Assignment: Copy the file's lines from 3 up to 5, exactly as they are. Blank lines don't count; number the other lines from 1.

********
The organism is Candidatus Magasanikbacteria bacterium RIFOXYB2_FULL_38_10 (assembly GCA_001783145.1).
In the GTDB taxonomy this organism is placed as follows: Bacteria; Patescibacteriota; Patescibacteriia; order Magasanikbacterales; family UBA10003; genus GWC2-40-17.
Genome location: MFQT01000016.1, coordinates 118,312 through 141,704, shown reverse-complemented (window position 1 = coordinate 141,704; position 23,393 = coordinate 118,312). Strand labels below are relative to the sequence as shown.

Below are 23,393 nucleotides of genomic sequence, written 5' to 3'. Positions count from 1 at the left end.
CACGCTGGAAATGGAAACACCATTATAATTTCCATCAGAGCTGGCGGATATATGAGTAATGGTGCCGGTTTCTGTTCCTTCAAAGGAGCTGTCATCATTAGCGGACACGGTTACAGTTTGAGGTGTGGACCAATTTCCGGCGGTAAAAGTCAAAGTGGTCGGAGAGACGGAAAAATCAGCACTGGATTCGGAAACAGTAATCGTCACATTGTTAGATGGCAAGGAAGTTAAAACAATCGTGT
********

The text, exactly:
Genome location: MFQT01000016.1, coordinates 118,312 through 141,704, shown reverse-complemented (window position 1 = coordinate 141,704; position 23,393 = coordinate 118,312). Strand labels below are relative to the sequence as shown.

Below are 23,393 nucleotides of genomic sequence, written 5' to 3'. Positions count from 1 at the left end.
CACGCTGGAAATGGAAACACCATTATAATTTCCATCAGAGCTGGCGGATATATGAGTAATGGTGCCGGTTTCTGTTCCTTCAAAGGAGCTGTCATCATTAGCGGACACGGTTACAGTTTGAGGTGTGGACCAATTTCCGGCGGTAAAAGTCAAAGTGGTCGGAGAGACGGAAAAATCAGCACTGGATTCGGAAACAGTAATCGTCACATTGTTAGATGGCAAGGAAGTTAAAACAATCGTGT